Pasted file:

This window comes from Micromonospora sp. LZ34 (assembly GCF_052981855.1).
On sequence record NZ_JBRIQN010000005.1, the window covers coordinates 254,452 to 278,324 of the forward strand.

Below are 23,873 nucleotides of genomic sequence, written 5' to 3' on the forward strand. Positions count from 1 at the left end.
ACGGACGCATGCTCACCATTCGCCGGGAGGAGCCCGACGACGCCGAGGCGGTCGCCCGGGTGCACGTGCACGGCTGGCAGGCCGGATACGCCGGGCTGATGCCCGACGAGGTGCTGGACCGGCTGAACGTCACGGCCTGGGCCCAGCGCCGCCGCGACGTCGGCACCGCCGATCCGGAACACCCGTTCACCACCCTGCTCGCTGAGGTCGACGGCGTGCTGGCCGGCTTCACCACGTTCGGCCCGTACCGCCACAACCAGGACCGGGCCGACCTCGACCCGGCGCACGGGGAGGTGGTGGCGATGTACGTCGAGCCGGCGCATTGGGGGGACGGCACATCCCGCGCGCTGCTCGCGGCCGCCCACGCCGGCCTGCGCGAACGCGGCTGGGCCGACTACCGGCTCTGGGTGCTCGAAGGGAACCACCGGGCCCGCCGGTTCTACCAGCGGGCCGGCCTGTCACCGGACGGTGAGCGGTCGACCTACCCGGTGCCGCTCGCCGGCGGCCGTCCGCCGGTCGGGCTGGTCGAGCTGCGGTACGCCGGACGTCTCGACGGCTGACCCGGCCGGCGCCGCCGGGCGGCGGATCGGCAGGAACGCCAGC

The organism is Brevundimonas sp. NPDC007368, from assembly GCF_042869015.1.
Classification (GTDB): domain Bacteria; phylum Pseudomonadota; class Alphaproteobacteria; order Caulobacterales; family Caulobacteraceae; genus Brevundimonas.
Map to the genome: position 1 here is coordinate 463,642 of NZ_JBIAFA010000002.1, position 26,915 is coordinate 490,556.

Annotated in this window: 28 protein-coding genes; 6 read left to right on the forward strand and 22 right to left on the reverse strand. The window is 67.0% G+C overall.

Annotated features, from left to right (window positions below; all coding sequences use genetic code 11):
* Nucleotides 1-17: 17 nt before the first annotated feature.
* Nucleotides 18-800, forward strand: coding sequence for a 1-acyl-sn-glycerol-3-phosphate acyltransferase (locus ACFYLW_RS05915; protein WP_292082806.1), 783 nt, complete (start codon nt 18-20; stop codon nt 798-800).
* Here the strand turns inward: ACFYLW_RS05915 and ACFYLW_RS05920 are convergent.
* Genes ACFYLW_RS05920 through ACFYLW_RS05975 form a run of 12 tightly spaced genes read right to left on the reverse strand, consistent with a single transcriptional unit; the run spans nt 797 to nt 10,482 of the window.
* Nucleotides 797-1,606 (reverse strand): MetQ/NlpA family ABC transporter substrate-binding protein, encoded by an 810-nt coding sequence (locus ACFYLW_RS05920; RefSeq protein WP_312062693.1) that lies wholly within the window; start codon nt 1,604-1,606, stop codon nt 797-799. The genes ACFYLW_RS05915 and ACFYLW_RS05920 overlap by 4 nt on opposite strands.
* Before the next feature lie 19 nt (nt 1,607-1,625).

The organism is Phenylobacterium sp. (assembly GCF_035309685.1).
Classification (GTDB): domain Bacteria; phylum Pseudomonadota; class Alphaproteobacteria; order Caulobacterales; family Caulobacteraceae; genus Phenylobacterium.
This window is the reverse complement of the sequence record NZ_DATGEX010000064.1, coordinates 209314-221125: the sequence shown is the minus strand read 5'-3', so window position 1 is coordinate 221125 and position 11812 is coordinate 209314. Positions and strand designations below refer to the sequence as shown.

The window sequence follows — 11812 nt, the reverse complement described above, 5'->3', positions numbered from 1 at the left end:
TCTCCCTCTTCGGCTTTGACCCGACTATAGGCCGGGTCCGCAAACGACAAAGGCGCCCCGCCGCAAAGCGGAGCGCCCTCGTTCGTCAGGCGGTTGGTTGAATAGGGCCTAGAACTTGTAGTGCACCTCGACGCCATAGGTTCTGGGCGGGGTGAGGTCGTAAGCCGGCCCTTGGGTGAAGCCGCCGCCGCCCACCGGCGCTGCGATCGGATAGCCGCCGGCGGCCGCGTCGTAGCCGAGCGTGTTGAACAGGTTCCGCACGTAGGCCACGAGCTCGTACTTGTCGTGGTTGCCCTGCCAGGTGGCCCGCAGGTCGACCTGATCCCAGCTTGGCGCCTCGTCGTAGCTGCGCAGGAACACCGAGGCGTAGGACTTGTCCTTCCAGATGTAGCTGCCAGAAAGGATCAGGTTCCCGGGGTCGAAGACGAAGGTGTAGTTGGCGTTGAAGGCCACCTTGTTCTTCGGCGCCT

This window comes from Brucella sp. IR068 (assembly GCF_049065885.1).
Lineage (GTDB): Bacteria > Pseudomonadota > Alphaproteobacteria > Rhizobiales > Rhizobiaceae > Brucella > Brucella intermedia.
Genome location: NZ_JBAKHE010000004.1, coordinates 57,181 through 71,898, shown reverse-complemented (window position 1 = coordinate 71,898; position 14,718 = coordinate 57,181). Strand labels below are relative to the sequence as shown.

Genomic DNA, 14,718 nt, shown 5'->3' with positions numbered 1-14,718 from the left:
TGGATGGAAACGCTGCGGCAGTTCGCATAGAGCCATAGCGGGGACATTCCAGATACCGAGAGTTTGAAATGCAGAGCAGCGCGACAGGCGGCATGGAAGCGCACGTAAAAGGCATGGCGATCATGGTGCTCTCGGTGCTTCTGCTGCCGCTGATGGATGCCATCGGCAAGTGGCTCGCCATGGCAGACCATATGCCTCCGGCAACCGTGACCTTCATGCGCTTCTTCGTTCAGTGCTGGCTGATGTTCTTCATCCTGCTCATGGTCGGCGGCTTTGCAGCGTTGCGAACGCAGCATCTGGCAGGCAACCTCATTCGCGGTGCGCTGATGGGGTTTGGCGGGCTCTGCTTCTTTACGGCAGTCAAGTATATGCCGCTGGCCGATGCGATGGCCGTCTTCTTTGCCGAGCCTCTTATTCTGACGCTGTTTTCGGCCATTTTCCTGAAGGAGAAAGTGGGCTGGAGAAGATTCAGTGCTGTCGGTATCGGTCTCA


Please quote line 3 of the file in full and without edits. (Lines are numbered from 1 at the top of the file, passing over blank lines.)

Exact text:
Below are 23,873 nucleotides of genomic sequence, written 5' to 3' on the forward strand. Positions count from 1 at the left end.